Back before he was the insane president’s equally insane lawyer, Rudy Giuliani was the mayor of New York and was so during the September 11th terrorist attacks. It is hard to believe that this conspiracy driven whack job was once looked up to for guidance and inspiration during one of the most significant and darkest moment in recent American history.
A few weeks after the attacks, the country would resume many of the normal activities that we took for granted before that day. Sporting events, concerts, and television shows started up again, and one of those shows, Saturday Night Live, had one of the more poignant moments that I can recall during this time.
During the first episode after the attacks, Giuliani himself appeared during the opening monologue and the creator of SNL, Lorne Michaels, turned to him and asked what many of us were thinking.
“Is it okay to be funny again?”
“Why start now?” Giuliani quipped back.
It was a lighthearted moment that many of us needed, but more importantly, we were, in a way, given permission+ to start laughing again, that it was okay to start moving on from the horrible events of that day. It was okay to start healing, and laughter is a wonderful way to bring people together.
I have been thinking of this moment a lot lately. It was almost a month ago when George Floyd was murdered by a Minneapolis police officer which sparked a week of riots, demonstrations, and trauma. It was horrible and heartbreaking.
Once things settled down a bit, I drove through two of the harder hit neighborhoods and the destruction and the beautiful tributes were in sharp contrast to each other. It was all very overwhelming.
I had a photo shoot not long after this which took place in downtown Minneapolis and I felt very conflicted about it. I felt it was almost inappropriate to be doing it, and as the day progressed Shannonlee and I would chat with people passing by and made small talk and everyone seemed relived and quiet. The chaos had passed and things were calm. People seemed to be happy doing small, mundane, everyday things… taking a walk, enjoying the sunshine, living their lives.
When the shoot started, I couldn’t help but think about that episode of Saturday Night Live. Was it okay to be happy again? To start healing? Is it okay to be beautiful again?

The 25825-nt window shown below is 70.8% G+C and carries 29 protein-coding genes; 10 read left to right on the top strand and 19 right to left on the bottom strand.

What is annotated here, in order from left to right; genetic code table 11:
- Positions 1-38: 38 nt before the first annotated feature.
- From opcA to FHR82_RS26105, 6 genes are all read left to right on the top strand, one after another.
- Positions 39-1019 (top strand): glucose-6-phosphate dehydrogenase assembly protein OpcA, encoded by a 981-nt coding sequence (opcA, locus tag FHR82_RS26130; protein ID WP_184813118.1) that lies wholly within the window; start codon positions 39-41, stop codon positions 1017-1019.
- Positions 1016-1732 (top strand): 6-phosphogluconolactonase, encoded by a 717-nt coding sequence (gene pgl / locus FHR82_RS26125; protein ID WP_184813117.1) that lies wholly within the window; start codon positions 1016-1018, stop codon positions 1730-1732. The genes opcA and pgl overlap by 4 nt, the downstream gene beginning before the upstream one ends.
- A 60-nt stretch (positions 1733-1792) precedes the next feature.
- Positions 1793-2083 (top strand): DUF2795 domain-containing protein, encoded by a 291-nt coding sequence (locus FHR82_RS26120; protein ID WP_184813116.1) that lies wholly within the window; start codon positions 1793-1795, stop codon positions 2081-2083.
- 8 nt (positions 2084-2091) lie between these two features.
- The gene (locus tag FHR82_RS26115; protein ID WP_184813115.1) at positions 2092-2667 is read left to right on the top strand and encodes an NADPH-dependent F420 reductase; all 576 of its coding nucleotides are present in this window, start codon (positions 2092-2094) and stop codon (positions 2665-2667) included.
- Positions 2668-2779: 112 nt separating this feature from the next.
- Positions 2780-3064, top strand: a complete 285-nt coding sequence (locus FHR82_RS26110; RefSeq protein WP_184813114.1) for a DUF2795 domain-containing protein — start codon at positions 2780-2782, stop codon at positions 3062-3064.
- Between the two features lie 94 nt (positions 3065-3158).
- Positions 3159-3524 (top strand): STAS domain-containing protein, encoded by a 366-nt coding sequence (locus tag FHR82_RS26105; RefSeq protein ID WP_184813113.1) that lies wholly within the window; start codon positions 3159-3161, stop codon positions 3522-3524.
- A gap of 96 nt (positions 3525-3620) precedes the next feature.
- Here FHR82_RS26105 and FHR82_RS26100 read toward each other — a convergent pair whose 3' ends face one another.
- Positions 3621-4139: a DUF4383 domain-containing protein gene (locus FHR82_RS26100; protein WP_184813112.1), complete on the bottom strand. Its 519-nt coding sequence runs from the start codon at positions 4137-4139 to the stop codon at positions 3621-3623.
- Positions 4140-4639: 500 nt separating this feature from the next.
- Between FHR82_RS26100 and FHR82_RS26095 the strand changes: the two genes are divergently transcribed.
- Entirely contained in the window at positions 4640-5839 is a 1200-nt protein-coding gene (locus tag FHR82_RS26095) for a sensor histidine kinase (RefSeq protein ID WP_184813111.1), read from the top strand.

I think many of us feel a strong connection to where we live, and for those of us who have two gender identities, and two lives, we experience things through two different perspectives. I know what Minneapolis means to me, but on a different level, the city helped me feel comfortable and welcome the crucial first few times I went out en femme. I have a deep love and appreciation for a city with many wonderful people who would smile at me, a transwoman, as we all went about our day. I am (well, for the most part) proud of the city, the people. I myself needed to be there. And it was important for Hannah to be there.
I’ve been thinking about that afternoon, and the events of the week prior to that a lot lately. There’s no question that life is scary these days. Between the pandemic and the violence, it’s easy to be moved to tears.
Through all this, it feels superficial and shallow to getting a makeover and modeling clothes and heels.
I apologize if I my modeling and shoots and blogging is coming off as insensitive and selfish. I am not blind to what is happening all over the world, to my city, and to the transcommunity. I don’t mean to come off that way.
We all know the feeling of needing and wanting to be beautiful. I am learning that this need is still there, and probably even stronger, when the world is dark, scary, and sad. We need beauty more than ever. A rainbow after a storm, a hug from a friend, a thoughtful text, flowers in a vase.
I don’t know if it’s okay to be beautiful again. I think it is. I hope it is.